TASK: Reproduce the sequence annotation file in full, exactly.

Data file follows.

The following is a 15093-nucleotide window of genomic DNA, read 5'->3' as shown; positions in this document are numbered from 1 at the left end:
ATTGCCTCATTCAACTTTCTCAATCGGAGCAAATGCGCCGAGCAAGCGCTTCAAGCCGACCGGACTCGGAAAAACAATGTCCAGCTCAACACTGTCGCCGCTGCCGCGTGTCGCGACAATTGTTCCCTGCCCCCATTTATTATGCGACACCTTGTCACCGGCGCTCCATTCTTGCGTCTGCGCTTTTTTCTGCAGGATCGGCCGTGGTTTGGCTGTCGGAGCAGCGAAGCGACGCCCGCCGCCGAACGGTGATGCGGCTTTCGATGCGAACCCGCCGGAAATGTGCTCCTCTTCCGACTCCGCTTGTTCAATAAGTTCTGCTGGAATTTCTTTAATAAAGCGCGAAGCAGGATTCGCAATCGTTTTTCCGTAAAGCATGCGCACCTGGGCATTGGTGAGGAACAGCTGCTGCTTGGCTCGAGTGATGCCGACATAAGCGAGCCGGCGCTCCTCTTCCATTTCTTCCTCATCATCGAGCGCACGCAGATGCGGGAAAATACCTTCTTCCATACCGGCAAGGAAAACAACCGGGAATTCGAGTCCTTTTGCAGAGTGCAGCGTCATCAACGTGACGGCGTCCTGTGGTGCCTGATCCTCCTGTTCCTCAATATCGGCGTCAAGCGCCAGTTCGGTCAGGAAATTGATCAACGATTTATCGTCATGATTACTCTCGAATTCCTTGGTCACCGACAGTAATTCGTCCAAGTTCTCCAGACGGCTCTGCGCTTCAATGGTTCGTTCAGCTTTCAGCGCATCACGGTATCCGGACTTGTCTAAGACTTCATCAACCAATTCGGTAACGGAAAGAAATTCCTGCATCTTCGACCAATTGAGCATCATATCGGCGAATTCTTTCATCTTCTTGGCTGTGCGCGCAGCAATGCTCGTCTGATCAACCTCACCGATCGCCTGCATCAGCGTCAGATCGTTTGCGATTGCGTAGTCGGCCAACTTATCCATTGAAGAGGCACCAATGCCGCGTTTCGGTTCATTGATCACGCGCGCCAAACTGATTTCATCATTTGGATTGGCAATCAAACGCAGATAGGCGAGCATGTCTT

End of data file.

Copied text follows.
The following is a 15093-nucleotide window of genomic DNA, read 5'->3' as shown; positions in this document are numbered from 1 at the left end:
ATTGCCTCATTCAACTTTCTCAATCGGAGCAAATGCGCCGAGCAAGCGCTTCAAGCCGACCGGACTCGGAAAAACAATGTCCAGCTCAACACTGTCGCCGCTGCCGCGTGTCGCGACAATTGTTCCCTGCCCCCATTTATTATGCGACACCTTGTCACCGGCGCTCCATTCTTGCGTCTGCGCTTTTTTCTGCAGGATCGGCCGTGGTTTGGCTGTCGGAGCAGCGAAGCGACGCCCGCCGCCGAACGGTGATGCGGCTTTCGATGCGAACCCGCCGGAAATGTGCTCCTCTTCCGACTCCGCTTGTTCAATAAGTTCTGCTGGAATTTCTTTAATAAAGCGCGAAGCAGGATTCGCAATCGTTTTTCCGTAAAGCATGCGCACCTGGGCATTGGTGAGGAACAGCTGCTGCTTGGCTCGAGTGATGCCGACATAAGCGAGCCGGCGCTCCTCTTCCATTTCTTCCTCATCATCGAGCGCACGCAGATGCGGGAAAATACCTTCTTCCATACCGGCAAGGAAAACAACCGGGAATTCGAGTCCTTTTGCAGAGTGCAGCGTCATCAACGTGACGGCGTCCTGTGGTGCCTGATCCTCCTGTTCCTCAATATCGGCGTCAAGCGCCAGTTCGGTCAGGAAATTGATCAACGATTTATCGTCATGATTACTCTCGAATTCCTTGGTCACCGACAGTAATTCGTCCAAGTTCTCCAGACGGCTCTGCGCTTCAATGGTTCGTTCAGCTTTCAGCGCATCACGGTATCCGGACTTGTCTAAGACTTCATCAACCAATTCGGTAACGGAAAGAAATTCCTGCATCTTCGACCAATTGAGCATCATATCGGCGAATTCTTTCATCTTCTTGGCTGTGCGCGCAGCAATGCTCGTCTGATCAACCTCACCGATCGCCTGCATCAGCGTCAGATCGTTTGCGATTGCGTAGTCGGCCAACTTATCCATTGAAGAGGCACCAATGCCGCGTTTCGGTTCATTGATCACGCGCGCCAAACTGATTTCATCATTTGGATTGGCAATCAAACGCAGATAGGCGAGCATGTCTT